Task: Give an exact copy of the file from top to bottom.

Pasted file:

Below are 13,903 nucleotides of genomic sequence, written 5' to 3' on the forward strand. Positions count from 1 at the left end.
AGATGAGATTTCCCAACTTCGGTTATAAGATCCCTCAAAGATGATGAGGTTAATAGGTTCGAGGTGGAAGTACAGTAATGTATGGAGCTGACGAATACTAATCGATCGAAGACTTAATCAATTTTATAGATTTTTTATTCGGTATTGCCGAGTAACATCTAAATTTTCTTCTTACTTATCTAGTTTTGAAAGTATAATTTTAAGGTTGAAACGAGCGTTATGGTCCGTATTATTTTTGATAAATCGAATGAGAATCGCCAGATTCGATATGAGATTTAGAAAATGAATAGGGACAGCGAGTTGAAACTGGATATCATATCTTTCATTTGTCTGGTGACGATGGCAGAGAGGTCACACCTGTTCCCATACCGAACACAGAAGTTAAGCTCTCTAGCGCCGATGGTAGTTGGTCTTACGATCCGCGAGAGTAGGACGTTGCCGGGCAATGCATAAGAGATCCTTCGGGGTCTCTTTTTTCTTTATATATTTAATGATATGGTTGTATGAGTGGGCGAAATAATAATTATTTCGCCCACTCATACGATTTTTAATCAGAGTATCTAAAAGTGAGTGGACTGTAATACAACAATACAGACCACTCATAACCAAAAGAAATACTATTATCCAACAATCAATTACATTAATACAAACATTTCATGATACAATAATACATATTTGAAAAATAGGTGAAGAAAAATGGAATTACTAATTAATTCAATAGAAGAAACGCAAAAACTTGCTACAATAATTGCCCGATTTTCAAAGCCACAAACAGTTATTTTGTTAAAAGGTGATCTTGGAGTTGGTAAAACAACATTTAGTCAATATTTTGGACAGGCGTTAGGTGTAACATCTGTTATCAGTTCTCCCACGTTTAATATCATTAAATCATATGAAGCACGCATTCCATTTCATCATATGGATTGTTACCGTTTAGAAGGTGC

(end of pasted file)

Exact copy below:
Below are 13,903 nucleotides of genomic sequence, written 5' to 3' on the forward strand. Positions count from 1 at the left end.
AGATGAGATTTCCCAACTTCGGTTATAAGATCCCTCAAAGATGATGAGGTTAATAGGTTCGAGGTGGAAGTACAGTAATGTATGGAGCTGACGAATACTAATCGATCGAAGACTTAATCAATTTTATAGATTTTTTATTCGGTATTGCCGAGTAACATCTAAATTTTCTTCTTACTTATCTAGTTTTGAAAGTATAATTTTAAGGTTGAAACGAGCGTTATGGTCCGTATTATTTTTGATAAATCGAATGAGAATCGCCAGATTCGATATGAGATTTAGAAAATGAATAGGGACAGCGAGTTGAAACTGGATATCATATCTTTCATTTGTCTGGTGACGATGGCAGAGAGGTCACACCTGTTCCCATACCGAACACAGAAGTTAAGCTCTCTAGCGCCGATGGTAGTTGGTCTTACGATCCGCGAGAGTAGGACGTTGCCGGGCAATGCATAAGAGATCCTTCGGGGTCTCTTTTTTCTTTATATATTTAATGATATGGTTGTATGAGTGGGCGAAATAATAATTATTTCGCCCACTCATACGATTTTTAATCAGAGTATCTAAAAGTGAGTGGACTGTAATACAACAATACAGACCACTCATAACCAAAAGAAATACTATTATCCAACAATCAATTACATTAATACAAACATTTCATGATACAATAATACATATTTGAAAAATAGGTGAAGAAAAATGGAATTACTAATTAATTCAATAGAAGAAACGCAAAAACTTGCTACAATAATTGCCCGATTTTCAAAGCCACAAACAGTTATTTTGTTAAAAGGTGATCTTGGAGTTGGTAAAACAACATTTAGTCAATATTTTGGACAGGCGTTAGGTGTAACATCTGTTATCAGTTCTCCCACGTTTAATATCATTAAATCATATGAAGCACGCATTCCATTTCATCATATGGATTGTTACCGTTTAGAAGGTGC